East coast hip hop vibes with splashes of something all his own, Raycizm just dropped his album (Raised by T.V.) that’s both nostalgic and the kind of music you want to blast while driving with all windows down. A name you likely haven’t heard before, Raycizm has been steadily grinding under the radar. But don’t sleep on him; his talent, lyrical wit, and contagious passion are undeniable. So before he blows up and you have to lamely jump on the bandwagon late, we figured we’d give you a step up and help you get to know your new favorite rapper right now.
Thought Catalog: So first off, introduce yourself to those who might be unfamiliar.
Raycizm: Hi! My name is Raymon Johnson, otherwise known as Raycizm.
TC: Where are you from? Do you feel like where you grew up influenced your specific style or what you’re attracted to, musically?
R: I was born in Pittsburgh, Pennsylvania and I was raised in Virginia. Growing up, I was raised by a single mother (for the most part because, you know, TV and my stepfather) who switched jobs on a frequent basis so I’ve lived everywhere from New York, to New Jersey to Ohio before eventually settling in Virginia. I feel like that upbringing definitely allowed me to appreciate many different types of music and culture as I came in contact with them.
TC: How did you get started rapping? Who are your biggest influences?
R: I started rapping in high school. In my room, to the mirror at first, and then battling with other rappers at my school. I wrote a rap before I ever wrote a poem. I remember I was listening to a lot of Eminem, Fugees, Andre 3000, Binary Star, Mos Def, Nas and Jay Z. I was also watching a lot of rap battles. There’s something powerful about a person who’s able to stand up and captivate a crowd of people with truth and in their own words.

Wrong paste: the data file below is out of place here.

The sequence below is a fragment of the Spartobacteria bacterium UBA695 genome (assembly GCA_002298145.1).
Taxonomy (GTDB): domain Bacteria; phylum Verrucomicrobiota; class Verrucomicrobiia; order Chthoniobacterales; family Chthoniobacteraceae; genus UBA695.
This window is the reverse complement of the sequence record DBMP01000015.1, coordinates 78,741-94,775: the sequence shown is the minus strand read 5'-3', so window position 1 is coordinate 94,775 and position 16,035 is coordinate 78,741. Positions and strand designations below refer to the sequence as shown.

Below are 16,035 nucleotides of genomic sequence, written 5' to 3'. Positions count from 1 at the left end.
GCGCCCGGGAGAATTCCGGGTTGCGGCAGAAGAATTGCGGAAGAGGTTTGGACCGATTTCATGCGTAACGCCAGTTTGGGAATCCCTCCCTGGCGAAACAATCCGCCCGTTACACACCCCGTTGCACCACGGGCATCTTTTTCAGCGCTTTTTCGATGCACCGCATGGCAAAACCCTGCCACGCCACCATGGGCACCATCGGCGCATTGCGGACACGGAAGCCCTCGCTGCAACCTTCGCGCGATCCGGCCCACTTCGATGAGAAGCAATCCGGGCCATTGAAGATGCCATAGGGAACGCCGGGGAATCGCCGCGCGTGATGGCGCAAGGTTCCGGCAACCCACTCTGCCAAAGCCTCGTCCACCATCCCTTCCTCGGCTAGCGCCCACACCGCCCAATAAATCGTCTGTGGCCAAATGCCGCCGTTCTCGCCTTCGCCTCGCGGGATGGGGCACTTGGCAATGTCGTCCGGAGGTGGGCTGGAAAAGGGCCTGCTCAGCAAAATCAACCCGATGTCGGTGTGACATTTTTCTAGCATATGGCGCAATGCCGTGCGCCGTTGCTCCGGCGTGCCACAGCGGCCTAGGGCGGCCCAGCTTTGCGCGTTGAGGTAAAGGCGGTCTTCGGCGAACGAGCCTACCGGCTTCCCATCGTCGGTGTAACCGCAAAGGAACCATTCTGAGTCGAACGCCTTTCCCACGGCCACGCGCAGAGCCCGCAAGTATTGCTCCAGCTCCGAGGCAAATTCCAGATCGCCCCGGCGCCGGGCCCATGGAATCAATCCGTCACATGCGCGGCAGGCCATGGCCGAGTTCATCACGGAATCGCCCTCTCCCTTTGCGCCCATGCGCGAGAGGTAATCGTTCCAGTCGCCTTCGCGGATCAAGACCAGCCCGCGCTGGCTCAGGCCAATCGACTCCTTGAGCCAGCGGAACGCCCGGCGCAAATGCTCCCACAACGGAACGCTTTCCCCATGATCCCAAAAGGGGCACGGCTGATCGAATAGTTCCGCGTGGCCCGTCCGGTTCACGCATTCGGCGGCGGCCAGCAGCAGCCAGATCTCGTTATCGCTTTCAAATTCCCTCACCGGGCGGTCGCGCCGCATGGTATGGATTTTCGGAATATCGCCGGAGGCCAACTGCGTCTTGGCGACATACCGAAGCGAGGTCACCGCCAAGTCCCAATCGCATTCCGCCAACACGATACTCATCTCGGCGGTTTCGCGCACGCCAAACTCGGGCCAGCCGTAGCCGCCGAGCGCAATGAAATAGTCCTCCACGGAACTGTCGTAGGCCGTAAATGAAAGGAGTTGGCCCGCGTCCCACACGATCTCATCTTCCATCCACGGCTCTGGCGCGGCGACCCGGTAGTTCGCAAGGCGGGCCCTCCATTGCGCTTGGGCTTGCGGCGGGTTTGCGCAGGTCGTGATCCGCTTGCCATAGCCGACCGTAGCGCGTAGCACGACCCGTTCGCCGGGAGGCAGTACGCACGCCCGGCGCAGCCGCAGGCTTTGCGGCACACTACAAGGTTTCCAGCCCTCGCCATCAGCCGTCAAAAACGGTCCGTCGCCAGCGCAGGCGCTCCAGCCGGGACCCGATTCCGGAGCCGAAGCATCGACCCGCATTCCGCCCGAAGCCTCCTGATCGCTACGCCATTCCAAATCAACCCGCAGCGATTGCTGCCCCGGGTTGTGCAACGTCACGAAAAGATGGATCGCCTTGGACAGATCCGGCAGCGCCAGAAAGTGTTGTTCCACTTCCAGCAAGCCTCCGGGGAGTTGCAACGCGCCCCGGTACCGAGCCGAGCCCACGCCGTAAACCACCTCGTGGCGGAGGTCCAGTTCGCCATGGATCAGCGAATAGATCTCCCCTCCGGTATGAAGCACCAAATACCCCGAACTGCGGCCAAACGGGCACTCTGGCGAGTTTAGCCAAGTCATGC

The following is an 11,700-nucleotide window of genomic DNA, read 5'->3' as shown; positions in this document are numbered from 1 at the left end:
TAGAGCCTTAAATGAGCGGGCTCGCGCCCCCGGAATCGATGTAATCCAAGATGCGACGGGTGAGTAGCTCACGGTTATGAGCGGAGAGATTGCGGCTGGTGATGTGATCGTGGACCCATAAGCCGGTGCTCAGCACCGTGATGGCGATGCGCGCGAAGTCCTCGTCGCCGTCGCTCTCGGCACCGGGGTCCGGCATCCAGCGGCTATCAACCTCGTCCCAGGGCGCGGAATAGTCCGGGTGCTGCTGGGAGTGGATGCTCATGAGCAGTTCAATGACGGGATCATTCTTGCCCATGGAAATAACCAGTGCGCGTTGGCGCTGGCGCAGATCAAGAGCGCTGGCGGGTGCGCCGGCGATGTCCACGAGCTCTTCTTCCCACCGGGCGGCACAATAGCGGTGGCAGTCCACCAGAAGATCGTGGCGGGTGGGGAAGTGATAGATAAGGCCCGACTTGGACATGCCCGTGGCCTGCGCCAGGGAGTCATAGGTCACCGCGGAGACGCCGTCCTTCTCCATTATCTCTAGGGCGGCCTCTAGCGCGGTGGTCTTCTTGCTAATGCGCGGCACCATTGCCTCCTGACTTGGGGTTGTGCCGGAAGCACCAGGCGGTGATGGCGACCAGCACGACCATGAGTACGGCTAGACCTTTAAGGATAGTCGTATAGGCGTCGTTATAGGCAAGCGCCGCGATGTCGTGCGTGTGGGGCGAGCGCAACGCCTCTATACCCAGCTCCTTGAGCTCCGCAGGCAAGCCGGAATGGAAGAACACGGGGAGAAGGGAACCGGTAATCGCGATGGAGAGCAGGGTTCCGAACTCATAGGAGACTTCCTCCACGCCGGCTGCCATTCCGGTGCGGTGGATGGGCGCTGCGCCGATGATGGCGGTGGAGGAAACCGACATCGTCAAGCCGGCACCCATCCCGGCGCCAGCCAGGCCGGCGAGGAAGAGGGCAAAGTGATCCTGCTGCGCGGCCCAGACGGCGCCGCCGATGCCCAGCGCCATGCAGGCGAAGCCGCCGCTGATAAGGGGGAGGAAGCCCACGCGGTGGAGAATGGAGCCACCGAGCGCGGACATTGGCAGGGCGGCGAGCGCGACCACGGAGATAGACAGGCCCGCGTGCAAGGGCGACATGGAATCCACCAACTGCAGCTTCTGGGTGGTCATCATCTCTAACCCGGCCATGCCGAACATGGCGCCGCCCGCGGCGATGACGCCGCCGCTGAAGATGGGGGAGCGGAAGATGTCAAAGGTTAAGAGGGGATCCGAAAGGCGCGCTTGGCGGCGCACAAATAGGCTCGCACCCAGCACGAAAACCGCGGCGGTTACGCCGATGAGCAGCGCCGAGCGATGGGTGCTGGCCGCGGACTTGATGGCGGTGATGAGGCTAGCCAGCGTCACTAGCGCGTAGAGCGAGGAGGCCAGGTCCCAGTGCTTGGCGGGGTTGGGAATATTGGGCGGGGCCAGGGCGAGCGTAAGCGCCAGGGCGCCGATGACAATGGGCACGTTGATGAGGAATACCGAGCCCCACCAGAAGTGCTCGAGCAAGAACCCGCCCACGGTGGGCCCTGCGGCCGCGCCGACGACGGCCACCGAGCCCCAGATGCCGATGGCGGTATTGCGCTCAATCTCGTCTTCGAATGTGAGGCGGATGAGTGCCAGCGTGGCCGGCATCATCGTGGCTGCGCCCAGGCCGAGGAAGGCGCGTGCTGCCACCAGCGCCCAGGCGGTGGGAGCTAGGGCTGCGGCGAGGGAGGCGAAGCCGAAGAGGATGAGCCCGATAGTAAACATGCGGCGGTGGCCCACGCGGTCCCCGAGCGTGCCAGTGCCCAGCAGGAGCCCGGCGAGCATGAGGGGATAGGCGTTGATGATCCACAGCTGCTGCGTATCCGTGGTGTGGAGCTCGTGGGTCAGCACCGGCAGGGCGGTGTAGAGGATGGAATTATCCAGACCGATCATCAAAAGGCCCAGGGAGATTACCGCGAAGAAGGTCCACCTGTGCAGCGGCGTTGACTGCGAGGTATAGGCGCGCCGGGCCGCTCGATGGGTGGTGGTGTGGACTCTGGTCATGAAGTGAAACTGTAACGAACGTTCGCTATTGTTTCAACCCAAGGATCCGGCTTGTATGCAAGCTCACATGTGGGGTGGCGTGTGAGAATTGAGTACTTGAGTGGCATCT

TC: What album do you have in heavy rotation right now?
R: Right now I am listening to a lot of Grime (Specifically Chipmunk, Stormzy and Ice Kid), Anderson Paak., YG, Alex Wiley and Vic Mensa. Also definitely listening to a lot of my fellow Virginia artists like Alfred, Afrocat, Soluh, Luc, Plvxid, Jake Barkley and Yogamuffin of course.
TC: What do you hope people take away from your music? Like, for someone to pay you the highest compliment, what would you want to hear?
R: I just hope people can recognize my sound as my own unique sound. Anyone can rap a dope sixteen these days, I just want you to remember mine. So if a person comes up to me and says, “Yo, when I heard you say blah, blah I really felt that,” I’ll know I’ve done my job.
TC: You’re also a poet, do you think that’s been helpful with your lyrical development?
R: I’ve always been a fiend for crazy lyrics and the way an artist delivers them. Having a slam poetry background definitely helps me connect better to my feelings when I’m reciting raps. I’m also a theater student, so I know how important it is to both score and make edits to your work.
TC: Let’s say you wake up tomorrow and get a phone call from ____ wanting to work together. Who would you want it to be?
R: If I woke up tomorrow and Stevie Wonder or Jay Z wanted to work together, I would be pretty lit, let me tell you.
TC: What does hip hop mean to you?
R: It’s everything to me, but at the same time, hip hop doesn’t define me. I will say that without it, I wouldn’t be the person I am today.
TC: And lastly, what advice would you give to someone hoping to pursue a similar path?
R: Remember to first love and get to know yourself. With that kind of knowledge, no one can tell you who you are and what you’re worth.